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Tasty Tuesdays!

Tasty Tuesdays!

JBo and Domino!!

Warm-up: Joint Mobility

Press: 3×3

MetCon – Regionals Event 3:
3 Rounds for time –
10 Dumbbell Snatches (100/70lbs, alternate arms each rep)
200m Run

Before I can ask a question, we have to define some terms…

Absolute strength is raw strength expressed as lifting a weight , whether it be barbell, stone, what have you, without regards for body weight.  The powerlifter is the best example of this.  Forrest posted a video of a powerlifter squatting over 1,000lbs (with a lot of gear) on our Facebook page a few days ago.  This guy has worked to increase his absolute strength as it applies to three barbell lifts: squat, bench press, and deadlift.  I adding weight to his frame helps him move more weight on the bar, so be it.

Relative strength is, as the name implies, relative to something.  That something here happens to be bodyweight.  An apropos example for you movers of barbells would be the Olympic weightlifter, or for the non-Olympic lifting people out there, which we are constantly trying to reduce in number, any other weight class athlete that displaces heavy objects.  Sorry about the double non-restrictive appositions there.  Really, those aren’t even appositions.  I miss Miranda.

So we have absolute strength – moving big weights regardless of how much the person weighs.  And we have relative strength in which we care about the load moved, but we look at it is a percentage of bodyweight.  Taylor Layman, at 235lbs, deadlifts 550lbs.  Impressive.  Buck Ashe weighs in around 150lbs and deadlifts 365lbs.  Also inspiring.  Taylor’s deadlift is 2.34x his bodyweight.  Buck’s is 2.43x his bodyweight.

This is a quick example.  I neither truly know how much either of them weigh, nor do I possess the knowledge of everyone’s deadlift personal best in the gym.  I have Brandon Bergin for that.

I am curious as to what Ktown thinks is more impressive.  Answer in the comments.  You can say, “Relative.”  Or you can say that you think absolute strength is more important and start a big pother in the comments.  Either way, I want to hear from you.

Absolute,
Coach G

By | 2017-04-25T14:38:39+00:00 May 9th, 2012|CrossFit Ktown Knoxville, Uncategorized|13 Comments

13 Comments

  1. L Shizzle May 9, 2012 at 2:26 am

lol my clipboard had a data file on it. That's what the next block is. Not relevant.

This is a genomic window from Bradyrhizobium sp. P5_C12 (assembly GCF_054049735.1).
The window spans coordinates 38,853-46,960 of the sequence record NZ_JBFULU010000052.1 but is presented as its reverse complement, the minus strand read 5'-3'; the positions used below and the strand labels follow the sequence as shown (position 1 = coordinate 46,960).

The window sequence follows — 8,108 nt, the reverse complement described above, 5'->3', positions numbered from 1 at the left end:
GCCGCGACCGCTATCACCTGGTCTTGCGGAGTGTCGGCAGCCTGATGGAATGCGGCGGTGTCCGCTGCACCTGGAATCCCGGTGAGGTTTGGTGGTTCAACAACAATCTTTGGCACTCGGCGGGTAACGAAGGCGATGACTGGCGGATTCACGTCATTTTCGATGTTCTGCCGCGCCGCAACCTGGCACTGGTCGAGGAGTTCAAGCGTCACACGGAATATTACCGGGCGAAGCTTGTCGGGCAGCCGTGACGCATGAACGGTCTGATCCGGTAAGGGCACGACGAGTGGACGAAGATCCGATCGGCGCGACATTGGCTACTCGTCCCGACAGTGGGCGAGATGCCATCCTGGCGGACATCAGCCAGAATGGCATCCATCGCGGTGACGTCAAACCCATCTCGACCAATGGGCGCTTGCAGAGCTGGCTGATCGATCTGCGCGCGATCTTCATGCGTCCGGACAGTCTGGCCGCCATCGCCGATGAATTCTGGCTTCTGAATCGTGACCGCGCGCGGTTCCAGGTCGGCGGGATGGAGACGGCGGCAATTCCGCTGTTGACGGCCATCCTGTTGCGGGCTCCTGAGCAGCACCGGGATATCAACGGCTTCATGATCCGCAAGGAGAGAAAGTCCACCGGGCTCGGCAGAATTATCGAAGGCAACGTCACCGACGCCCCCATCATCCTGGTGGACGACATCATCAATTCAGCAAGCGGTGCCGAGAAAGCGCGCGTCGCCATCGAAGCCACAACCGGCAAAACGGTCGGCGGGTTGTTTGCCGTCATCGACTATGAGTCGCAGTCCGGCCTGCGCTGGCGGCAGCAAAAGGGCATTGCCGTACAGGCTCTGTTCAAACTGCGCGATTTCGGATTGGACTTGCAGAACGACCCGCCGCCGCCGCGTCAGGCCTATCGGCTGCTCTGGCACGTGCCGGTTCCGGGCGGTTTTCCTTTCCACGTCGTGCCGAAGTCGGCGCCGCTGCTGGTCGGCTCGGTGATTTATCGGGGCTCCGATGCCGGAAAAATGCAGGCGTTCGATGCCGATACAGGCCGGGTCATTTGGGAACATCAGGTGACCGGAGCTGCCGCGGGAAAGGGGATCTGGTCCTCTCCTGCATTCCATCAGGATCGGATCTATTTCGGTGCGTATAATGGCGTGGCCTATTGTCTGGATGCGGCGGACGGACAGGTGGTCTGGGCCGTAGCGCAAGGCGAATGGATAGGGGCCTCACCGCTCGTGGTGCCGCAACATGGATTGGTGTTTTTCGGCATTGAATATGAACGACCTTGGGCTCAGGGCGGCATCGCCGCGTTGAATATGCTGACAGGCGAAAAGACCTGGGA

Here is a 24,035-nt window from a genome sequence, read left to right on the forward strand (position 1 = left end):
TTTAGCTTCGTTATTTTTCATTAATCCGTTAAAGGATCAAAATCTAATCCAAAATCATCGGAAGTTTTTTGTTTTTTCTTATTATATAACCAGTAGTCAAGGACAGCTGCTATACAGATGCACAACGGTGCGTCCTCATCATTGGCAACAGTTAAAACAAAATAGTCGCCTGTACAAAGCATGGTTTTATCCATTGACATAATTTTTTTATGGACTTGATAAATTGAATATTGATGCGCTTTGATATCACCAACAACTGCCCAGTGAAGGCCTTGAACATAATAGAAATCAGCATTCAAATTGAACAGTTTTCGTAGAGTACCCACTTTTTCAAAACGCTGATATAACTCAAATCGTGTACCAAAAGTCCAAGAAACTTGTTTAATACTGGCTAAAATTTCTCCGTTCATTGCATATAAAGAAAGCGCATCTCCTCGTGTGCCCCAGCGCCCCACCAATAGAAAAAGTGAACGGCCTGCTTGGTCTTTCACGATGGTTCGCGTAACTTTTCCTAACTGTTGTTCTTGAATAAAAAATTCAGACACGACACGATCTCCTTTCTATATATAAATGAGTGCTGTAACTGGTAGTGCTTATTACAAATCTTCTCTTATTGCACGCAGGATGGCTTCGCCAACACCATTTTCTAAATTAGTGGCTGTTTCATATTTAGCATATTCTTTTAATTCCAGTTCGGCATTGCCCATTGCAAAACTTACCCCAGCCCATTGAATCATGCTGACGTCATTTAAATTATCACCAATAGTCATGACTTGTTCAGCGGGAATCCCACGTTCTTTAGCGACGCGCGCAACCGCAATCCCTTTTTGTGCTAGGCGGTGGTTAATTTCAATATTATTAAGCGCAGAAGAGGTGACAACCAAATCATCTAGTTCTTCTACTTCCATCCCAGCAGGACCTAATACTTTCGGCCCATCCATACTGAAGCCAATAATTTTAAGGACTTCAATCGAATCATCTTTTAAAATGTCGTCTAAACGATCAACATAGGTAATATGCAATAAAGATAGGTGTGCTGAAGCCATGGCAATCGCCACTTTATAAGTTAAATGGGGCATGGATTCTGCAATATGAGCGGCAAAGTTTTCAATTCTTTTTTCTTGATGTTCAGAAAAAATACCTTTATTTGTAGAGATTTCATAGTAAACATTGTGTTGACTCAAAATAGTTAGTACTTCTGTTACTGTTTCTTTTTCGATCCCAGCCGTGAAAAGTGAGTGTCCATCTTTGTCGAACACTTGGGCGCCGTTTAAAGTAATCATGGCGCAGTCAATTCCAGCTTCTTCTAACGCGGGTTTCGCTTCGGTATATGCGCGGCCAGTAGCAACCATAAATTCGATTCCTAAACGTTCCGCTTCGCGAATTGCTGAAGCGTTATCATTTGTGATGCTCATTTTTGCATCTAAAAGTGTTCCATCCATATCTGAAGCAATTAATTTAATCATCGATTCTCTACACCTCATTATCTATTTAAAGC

Relative of course. For instance I probably have a good 40# or more on Jbo. But I bet she can beat me in most o lifts due to her fluid form. I think its must more impressive to master a technical move, like a snatch, than just having tree trunk legs that let you squat ridic weights. This coming from a tree trunk that lacks any technical skill. I dream of the day I learn to stay on my hills, elbows up, hips down, and core tight.

  2. Jake May 9, 2012 at 2:42 am

    Taylor can only deadlift 550 pounds? #weak

  3. Braers May 9, 2012 at 2:53 am

    If there were some mythical being out there that weighed between 170 and 175, but deadlifted 500 lbs, that would probably be the most impressive of all.

  4. Bucknasty May 9, 2012 at 2:58 am

    Absolute…if the absolute athlete can do his thing while still sporting the necessary cardio to not fall behind in high rep environments or, more generally stated, endurance rich workouts then obviously they will be the more valuable athlete. Easy example, a lot of the workouts we do that include DL are usually around 225# with a decent number of reps. Where I can still manage this weight quite well, I will certainly burnout long before someone who can lift somewhere in the 400# range…good reason I have for hating workouts that include DL, not my cup of tea. Moral of the story: any huge dude who can move as fast as I can clearly has the upper hand. *Catch* – as you increase in size typically (unless specifically targeted) your endurance will suffer, which leads to relative strength taking the upper hand…but as stated earlier the paderfamilias of the athlete kingdom will be an “absolute” who has the same cardiovascular ability as a “relative”